For my American readers, the British, Australians and New Zealanders refer to the toilet as the loo. I decided to check out why it’s colloquially known as the loo. According to the online etymology dictionary, loo is possibly a pun on Waterloo, based on water closet. James Joyce’s wonderful 1922 novel, Ulysses, contains the following: “O yes, mon loup. How much cost? Waterloo. Water closet.”

I dug a bit further and found alternative origins for the term – some are quite humorous:

  • Gardez l’eau! French for “mind the water”, which was shouted as chamber pots were emptied into the streets from upper-storey windows (eew!);
  • Lady Louisa Anson was a 19th Century noblewoman. Apparently, her sons took placed her name card on the door of the guest lavatory (wonder if said sons were disinherited?);
  • Louvre – slatted screens that were used for a makeshift lavatory;
  • A misreading of room number 100, which was a common European toilet location;
  • Portable night pots were carried in ladies’ muffs (eew!) and were called bourdalous.

Whatever the origin of the term loo, I came across a fabulous pink loo in Malaysia – at the Sunway Pyramid shopping mall in Kuala Lumpur, Malaysia. If you want to get lost in an amazing shopping centre, this is the place to go. It’s divided into various themes with Marrakesh and Asian Avenue being my two favourites. Marrakesh is obviously set out with souk-style stalls, whilst Asian Avenue reminded me of Japanese streets with lots of funky shops.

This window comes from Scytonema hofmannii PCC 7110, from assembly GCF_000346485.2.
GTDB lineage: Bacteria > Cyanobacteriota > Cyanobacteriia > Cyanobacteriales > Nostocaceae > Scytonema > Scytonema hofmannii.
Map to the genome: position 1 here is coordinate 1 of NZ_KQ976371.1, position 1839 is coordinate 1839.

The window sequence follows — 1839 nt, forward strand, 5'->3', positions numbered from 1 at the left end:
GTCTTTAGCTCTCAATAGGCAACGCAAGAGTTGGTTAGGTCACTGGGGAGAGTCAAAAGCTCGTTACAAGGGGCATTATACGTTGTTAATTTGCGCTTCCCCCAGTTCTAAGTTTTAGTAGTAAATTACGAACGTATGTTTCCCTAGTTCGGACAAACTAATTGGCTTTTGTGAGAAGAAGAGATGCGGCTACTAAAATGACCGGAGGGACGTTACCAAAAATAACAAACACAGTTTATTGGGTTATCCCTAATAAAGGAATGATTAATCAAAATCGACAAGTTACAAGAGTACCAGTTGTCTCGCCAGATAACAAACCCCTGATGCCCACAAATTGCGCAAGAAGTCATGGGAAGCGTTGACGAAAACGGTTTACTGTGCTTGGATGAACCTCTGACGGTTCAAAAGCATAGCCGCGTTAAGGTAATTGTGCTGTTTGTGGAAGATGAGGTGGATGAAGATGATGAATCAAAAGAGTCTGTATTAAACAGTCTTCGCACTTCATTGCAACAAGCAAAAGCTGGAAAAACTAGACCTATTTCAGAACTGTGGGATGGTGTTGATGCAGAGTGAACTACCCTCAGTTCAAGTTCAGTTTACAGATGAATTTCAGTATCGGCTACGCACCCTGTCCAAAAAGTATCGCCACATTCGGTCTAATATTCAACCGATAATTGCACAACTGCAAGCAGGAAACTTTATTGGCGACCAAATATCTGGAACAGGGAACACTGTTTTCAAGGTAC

Anyway. The ladies I visited was painted in hot pink and had soft, muted lighting. Everything was hot pink with fabulous gilded mirrors. Sooooooo much more visually interesting than the usual dull ladies’ loos, which are normally painted with white walls and grey or sometimes red toilet doors. In Australia, it used to irritate the bejesus out of me – some loos were bathed in a hideous flourescent blue light. The reason? The blue light makes it more difficult for drug users to find the red veins to inject their stupid selves.

I attended a colour therapy course many years ago. I seem to recall that pink is associated with relaxation, tenderness, nurturing, caring and the feminine energy.

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